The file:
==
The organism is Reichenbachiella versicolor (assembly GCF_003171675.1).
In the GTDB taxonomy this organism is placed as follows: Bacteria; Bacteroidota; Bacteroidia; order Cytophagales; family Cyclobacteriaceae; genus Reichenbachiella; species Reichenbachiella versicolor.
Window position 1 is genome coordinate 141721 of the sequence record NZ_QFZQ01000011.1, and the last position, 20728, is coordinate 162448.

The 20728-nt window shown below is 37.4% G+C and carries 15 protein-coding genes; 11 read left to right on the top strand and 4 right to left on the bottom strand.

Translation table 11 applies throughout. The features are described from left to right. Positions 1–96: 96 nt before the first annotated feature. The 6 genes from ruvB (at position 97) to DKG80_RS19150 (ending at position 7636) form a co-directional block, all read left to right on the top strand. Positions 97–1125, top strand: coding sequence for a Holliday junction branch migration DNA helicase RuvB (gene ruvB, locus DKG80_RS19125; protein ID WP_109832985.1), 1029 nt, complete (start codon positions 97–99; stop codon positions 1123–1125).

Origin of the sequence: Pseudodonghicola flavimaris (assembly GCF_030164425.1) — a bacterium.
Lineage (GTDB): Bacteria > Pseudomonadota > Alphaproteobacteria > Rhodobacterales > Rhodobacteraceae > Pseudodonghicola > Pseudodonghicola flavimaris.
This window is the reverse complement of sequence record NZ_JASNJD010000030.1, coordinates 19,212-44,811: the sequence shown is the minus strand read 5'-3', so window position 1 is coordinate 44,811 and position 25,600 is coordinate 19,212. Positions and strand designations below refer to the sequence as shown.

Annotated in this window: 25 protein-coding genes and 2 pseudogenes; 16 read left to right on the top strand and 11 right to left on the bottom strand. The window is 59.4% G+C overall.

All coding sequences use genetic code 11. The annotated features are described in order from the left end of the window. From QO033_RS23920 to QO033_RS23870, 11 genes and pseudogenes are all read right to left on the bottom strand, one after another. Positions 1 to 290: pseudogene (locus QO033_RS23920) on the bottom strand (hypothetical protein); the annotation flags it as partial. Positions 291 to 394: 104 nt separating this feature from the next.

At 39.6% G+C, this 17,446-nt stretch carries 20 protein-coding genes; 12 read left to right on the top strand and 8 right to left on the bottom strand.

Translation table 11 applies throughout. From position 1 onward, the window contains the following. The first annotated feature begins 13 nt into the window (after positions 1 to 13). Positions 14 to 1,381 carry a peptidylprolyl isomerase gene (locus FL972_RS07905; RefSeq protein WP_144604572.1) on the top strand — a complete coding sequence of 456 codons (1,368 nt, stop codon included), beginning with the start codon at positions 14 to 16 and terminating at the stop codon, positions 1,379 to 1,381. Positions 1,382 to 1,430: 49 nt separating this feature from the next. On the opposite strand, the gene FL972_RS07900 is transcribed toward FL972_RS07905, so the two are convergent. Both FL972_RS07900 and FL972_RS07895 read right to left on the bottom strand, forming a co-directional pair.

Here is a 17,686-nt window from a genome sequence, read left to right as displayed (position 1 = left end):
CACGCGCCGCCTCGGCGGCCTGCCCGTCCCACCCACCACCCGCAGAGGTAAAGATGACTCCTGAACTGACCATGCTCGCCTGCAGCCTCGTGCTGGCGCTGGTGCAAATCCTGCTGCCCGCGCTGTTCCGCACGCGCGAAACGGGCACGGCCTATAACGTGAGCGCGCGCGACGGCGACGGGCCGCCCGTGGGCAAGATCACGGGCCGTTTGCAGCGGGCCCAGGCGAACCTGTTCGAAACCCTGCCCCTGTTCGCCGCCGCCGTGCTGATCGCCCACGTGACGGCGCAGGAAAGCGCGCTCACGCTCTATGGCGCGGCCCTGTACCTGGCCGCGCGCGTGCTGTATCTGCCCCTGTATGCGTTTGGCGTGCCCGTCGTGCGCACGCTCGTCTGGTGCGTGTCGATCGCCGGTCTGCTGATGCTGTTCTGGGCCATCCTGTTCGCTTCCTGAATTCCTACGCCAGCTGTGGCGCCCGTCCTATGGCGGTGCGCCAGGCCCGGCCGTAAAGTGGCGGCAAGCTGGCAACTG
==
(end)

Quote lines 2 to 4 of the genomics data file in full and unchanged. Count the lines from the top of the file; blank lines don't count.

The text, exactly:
In the GTDB taxonomy this organism is placed as follows: Bacteria; Bacteroidota; Bacteroidia; order Cytophagales; family Cyclobacteriaceae; genus Reichenbachiella; species Reichenbachiella versicolor.
Window position 1 is genome coordinate 141721 of the sequence record NZ_QFZQ01000011.1, and the last position, 20728, is coordinate 162448.

The 20728-nt window shown below is 37.4% G+C and carries 15 protein-coding genes; 11 read left to right on the top strand and 4 right to left on the bottom strand.